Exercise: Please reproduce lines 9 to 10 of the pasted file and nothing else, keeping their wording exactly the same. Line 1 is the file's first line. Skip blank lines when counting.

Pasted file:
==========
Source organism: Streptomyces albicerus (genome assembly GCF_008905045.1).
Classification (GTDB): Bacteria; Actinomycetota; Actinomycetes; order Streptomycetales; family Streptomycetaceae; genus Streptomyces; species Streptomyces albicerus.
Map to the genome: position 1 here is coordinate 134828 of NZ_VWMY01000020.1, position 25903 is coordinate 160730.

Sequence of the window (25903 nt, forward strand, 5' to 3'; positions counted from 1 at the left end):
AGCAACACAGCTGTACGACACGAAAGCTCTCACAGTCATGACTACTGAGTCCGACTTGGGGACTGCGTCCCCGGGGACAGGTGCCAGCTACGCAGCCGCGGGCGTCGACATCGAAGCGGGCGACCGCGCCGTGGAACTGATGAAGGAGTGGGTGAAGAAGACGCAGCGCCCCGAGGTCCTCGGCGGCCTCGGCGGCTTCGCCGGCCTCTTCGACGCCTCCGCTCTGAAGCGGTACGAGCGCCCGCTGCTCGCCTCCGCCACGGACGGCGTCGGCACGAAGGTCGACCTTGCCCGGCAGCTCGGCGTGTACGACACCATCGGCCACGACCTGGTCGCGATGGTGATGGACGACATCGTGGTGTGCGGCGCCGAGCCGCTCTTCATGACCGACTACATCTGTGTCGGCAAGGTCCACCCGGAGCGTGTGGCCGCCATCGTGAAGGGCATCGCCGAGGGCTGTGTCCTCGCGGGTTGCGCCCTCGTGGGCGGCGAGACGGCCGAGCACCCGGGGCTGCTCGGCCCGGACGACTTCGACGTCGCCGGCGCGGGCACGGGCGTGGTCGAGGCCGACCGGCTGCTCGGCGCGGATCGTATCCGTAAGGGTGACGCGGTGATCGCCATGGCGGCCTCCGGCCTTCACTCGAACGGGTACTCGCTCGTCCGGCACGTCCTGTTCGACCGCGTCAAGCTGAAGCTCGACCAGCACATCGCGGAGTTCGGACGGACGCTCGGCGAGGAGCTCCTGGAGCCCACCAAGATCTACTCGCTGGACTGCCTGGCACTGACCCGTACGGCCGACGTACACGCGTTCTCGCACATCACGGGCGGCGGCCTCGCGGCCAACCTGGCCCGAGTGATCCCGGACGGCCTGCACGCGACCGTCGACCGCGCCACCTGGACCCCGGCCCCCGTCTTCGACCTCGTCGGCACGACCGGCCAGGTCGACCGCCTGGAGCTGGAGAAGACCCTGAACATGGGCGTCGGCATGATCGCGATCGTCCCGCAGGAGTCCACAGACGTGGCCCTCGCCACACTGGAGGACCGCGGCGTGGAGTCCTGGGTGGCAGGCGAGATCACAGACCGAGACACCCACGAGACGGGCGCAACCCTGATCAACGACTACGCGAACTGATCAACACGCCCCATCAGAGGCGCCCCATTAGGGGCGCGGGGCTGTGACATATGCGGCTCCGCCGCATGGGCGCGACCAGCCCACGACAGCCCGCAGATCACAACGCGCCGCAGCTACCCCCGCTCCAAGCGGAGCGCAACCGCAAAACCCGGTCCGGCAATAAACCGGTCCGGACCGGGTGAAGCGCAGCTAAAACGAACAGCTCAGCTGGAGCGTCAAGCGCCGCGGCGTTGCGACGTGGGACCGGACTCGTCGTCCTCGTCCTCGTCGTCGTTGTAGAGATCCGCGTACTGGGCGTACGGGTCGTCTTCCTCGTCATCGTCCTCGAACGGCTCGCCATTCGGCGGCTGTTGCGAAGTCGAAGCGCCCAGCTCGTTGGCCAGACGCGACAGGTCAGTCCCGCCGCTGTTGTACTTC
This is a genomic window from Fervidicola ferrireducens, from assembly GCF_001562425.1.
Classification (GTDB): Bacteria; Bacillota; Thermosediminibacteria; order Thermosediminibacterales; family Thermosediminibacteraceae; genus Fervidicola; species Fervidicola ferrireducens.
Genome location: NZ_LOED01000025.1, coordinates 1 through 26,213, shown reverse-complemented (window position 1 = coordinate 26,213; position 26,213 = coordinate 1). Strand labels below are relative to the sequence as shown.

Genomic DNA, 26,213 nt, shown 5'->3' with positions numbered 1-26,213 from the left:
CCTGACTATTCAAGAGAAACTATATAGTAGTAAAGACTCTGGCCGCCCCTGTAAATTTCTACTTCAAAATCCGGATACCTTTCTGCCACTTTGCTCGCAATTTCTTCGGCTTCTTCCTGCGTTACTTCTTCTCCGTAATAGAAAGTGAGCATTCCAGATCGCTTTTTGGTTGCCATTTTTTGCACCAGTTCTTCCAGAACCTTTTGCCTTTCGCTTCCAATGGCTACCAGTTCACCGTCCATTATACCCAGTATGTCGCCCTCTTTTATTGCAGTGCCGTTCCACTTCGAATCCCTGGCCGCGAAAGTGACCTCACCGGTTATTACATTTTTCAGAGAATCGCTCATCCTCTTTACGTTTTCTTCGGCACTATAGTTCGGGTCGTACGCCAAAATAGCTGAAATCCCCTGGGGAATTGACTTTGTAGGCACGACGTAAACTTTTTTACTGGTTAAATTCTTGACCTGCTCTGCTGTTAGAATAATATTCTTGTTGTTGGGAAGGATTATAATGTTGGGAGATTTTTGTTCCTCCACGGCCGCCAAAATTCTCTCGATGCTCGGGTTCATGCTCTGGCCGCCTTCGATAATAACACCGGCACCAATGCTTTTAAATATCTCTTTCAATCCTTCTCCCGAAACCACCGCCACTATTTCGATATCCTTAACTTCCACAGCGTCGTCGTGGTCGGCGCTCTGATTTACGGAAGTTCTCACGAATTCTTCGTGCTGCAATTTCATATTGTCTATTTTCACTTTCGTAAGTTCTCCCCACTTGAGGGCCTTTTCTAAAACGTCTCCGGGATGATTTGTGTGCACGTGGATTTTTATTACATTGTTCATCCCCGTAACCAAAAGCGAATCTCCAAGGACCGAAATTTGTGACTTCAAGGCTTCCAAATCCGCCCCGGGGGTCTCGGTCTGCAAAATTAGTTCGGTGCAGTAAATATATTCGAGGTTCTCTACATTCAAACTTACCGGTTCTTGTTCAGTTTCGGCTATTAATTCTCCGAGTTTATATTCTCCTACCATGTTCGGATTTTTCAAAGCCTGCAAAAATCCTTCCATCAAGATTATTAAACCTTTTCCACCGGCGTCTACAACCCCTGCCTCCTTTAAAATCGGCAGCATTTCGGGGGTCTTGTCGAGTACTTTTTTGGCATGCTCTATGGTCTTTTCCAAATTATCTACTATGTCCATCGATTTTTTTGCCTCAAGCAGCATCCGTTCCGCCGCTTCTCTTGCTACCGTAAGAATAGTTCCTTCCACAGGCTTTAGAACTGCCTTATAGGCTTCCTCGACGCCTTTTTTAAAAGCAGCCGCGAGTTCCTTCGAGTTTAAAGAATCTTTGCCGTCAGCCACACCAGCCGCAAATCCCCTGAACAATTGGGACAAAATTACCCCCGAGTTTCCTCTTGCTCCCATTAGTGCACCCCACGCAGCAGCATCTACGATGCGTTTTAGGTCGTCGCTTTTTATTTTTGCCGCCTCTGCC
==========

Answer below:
Genomic DNA, 26,213 nt, shown 5'->3' with positions numbered 1-26,213 from the left:
CCTGACTATTCAAGAGAAACTATATAGTAGTAAAGACTCTGGCCGCCCCTGTAAATTTCTACTTCAAAATCCGGATACCTTTCTGCCACTTTGCTCGCAATTTCTTCGGCTTCTTCCTGCGTTACTTCTTCTCCGTAATAGAAAGTGAGCATTCCAGATCGCTTTTTGGTTGCCATTTTTTGCACCAGTTCTTCCAGAACCTTTTGCCTTTCGCTTCCAATGGCTACCAGTTCACCGTCCATTATACCCAGTATGTCGCCCTCTTTTATTGCAGTGCCGTTCCACTTCGAATCCCTGGCCGCGAAAGTGACCTCACCGGTTATTACATTTTTCAGAGAATCGCTCATCCTCTTTACGTTTTCTTCGGCACTATAGTTCGGGTCGTACGCCAAAATAGCTGAAATCCCCTGGGGAATTGACTTTGTAGGCACGACGTAAACTTTTTTACTGGTTAAATTCTTGACCTGCTCTGCTGTTAGAATAATATTCTTGTTGTTGGGAAGGATTATAATGTTGGGAGATTTTTGTTCCTCCACGGCCGCCAAAATTCTCTCGATGCTCGGGTTCATGCTCTGGCCGCCTTCGATAATAACACCGGCACCAATGCTTTTAAATATCTCTTTCAATCCTTCTCCCGAAACCACCGCCACTATTTCGATATCCTTAACTTCCACAGCGTCGTCGTGGTCGGCGCTCTGATTTACGGAAGTTCTCACGAATTCTTCGTGCTGCAATTTCATATTGTCTATTTTCACTTTCGTAAGTTCTCCCCACTTGAGGGCCTTTTCTAAAACGTCTCCGGGATGATTTGTGTGCACGTGGATTTTTATTACATTGTTCATCCCCGTAACCAAAAGCGAATCTCCAAGGACCGAAATTTGTGACTTCAAGGCTTCCAAATCCGCCCCGGGGGTCTCGGTCTGCAAAATTAGTTCGGTGCAGTAAATATATTCGAGGTTCTCTACATTCAAACTTACCGGTTCTTGTTCAGTTTCGGCTATTAATTCTCCGAGTTTATATTCTCCTACCATGTTCGGATTTTTCAAAGCCTGCAAAAATCCTTCCATCAAGATTATTAAACCTTTTCCACCGGCGTCTACAACCCCTGCCTCCTTTAAAATCGGCAGCATTTCGGGGGTCTTGTCGAGTACTTTTTTGGCATGCTCTATGGTCTTTTCCAAATTATCTACTATGTCCATCGATTTTTTTGCCTCAAGCAGCATCCGTTCCGCCGCTTCTCTTGCTACCGTAAGAATAGTTCCTTCCACAGGCTTTAGAACTGCCTTATAGGCTTCCTCGACGCCTTTTTTAAAAGCAGCCGCGAGTTCCTTCGAGTTTAAAGAATCTTTGCCGTCAGCCACACCAGCCGCAAATCCCCTGAACAATTGGGACAAAATTACCCCCGAGTTTCCTCTTGCTCCCATTAGTGCACCCCACGCAGCAGCATCTACGATGCGTTTTAGGTCGTCGCTTTTTATTTTTGCCGCCTCTGCC